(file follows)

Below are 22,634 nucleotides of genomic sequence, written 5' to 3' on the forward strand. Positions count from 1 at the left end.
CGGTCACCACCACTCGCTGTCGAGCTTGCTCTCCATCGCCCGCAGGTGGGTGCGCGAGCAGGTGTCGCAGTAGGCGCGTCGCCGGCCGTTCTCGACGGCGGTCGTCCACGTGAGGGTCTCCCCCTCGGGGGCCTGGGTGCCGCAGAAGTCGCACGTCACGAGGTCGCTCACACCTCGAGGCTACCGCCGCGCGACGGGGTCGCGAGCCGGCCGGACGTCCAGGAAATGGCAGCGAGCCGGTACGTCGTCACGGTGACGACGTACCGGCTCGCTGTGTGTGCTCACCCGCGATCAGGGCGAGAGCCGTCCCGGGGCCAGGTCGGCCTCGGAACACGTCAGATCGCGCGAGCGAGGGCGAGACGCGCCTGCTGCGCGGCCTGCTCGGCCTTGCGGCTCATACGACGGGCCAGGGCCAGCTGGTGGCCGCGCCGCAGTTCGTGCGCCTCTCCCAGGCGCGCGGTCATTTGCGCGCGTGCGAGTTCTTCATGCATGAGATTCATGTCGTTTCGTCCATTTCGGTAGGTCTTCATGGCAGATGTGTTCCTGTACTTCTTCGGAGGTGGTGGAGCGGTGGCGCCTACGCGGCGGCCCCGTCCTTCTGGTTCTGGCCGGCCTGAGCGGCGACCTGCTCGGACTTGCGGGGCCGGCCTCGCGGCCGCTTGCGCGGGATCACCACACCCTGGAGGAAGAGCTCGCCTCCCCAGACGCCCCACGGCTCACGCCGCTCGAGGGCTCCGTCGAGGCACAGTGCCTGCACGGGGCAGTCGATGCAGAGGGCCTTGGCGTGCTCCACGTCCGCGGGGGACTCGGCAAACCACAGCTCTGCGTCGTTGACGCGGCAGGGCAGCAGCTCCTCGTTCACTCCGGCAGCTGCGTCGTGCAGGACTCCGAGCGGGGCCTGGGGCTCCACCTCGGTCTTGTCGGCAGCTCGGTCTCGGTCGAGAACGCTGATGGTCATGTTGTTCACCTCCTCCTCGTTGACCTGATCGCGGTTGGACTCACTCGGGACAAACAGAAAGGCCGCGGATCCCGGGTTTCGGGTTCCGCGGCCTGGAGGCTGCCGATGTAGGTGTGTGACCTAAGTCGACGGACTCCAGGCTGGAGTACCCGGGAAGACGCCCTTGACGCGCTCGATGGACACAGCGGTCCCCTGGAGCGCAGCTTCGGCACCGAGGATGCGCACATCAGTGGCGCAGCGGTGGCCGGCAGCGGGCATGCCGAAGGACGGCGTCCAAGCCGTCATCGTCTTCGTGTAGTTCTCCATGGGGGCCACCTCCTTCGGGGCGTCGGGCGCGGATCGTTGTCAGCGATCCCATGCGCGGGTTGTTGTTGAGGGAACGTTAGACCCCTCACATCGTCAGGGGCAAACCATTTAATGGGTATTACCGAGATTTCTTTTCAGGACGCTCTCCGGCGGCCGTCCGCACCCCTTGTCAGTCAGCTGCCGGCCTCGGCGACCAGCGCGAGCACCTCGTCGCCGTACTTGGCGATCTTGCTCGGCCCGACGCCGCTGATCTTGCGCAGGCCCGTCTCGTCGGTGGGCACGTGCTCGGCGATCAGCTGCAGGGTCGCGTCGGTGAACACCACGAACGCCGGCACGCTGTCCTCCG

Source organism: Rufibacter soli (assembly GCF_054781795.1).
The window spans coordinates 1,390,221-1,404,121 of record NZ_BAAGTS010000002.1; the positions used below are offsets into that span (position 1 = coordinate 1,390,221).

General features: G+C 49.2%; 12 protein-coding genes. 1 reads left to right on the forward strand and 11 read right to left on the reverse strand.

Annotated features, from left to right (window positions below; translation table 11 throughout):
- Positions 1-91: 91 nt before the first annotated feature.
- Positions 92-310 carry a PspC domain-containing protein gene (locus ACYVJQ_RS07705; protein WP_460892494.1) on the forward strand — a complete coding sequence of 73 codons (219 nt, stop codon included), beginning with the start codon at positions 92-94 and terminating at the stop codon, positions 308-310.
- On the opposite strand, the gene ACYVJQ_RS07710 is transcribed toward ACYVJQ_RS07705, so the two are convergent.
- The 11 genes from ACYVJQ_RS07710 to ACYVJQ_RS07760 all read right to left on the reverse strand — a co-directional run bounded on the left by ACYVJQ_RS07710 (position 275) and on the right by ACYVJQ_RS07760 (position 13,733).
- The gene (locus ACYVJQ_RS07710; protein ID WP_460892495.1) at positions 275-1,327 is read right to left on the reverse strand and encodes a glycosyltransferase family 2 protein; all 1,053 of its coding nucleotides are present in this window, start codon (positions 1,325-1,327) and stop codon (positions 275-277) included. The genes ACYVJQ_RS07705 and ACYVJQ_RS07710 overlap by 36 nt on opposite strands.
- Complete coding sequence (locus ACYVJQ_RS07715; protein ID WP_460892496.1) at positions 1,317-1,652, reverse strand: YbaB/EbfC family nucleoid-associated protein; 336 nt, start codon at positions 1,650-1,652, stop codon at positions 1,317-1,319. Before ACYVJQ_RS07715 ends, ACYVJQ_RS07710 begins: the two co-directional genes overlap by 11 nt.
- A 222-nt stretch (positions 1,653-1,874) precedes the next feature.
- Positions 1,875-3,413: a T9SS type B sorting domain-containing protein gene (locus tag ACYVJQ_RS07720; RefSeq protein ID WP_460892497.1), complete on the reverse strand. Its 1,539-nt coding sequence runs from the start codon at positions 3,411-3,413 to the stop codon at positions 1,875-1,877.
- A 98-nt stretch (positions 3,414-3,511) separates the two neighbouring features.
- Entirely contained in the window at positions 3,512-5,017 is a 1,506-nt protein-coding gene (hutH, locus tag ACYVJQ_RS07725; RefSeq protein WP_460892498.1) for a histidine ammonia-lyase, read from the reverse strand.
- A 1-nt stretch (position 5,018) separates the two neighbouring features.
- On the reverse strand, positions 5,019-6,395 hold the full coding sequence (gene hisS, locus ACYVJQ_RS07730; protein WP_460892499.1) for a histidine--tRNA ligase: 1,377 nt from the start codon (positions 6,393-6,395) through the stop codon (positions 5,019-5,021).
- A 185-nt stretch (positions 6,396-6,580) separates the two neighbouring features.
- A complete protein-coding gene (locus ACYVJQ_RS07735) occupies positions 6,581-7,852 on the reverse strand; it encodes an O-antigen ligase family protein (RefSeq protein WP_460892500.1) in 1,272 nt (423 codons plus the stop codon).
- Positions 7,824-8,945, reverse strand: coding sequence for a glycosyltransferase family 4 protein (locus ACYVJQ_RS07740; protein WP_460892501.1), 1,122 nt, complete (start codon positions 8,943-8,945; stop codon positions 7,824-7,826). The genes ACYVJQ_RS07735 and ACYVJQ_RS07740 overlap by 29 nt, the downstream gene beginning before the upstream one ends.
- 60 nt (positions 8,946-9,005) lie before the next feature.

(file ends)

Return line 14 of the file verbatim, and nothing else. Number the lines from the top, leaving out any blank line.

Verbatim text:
- Positions 1,875-3,413: a T9SS type B sorting domain-containing protein gene (locus tag ACYVJQ_RS07720; RefSeq protein ID WP_460892497.1), complete on the reverse strand. Its 1,539-nt coding sequence runs from the start codon at positions 3,411-3,413 to the stop codon at positions 1,875-1,877.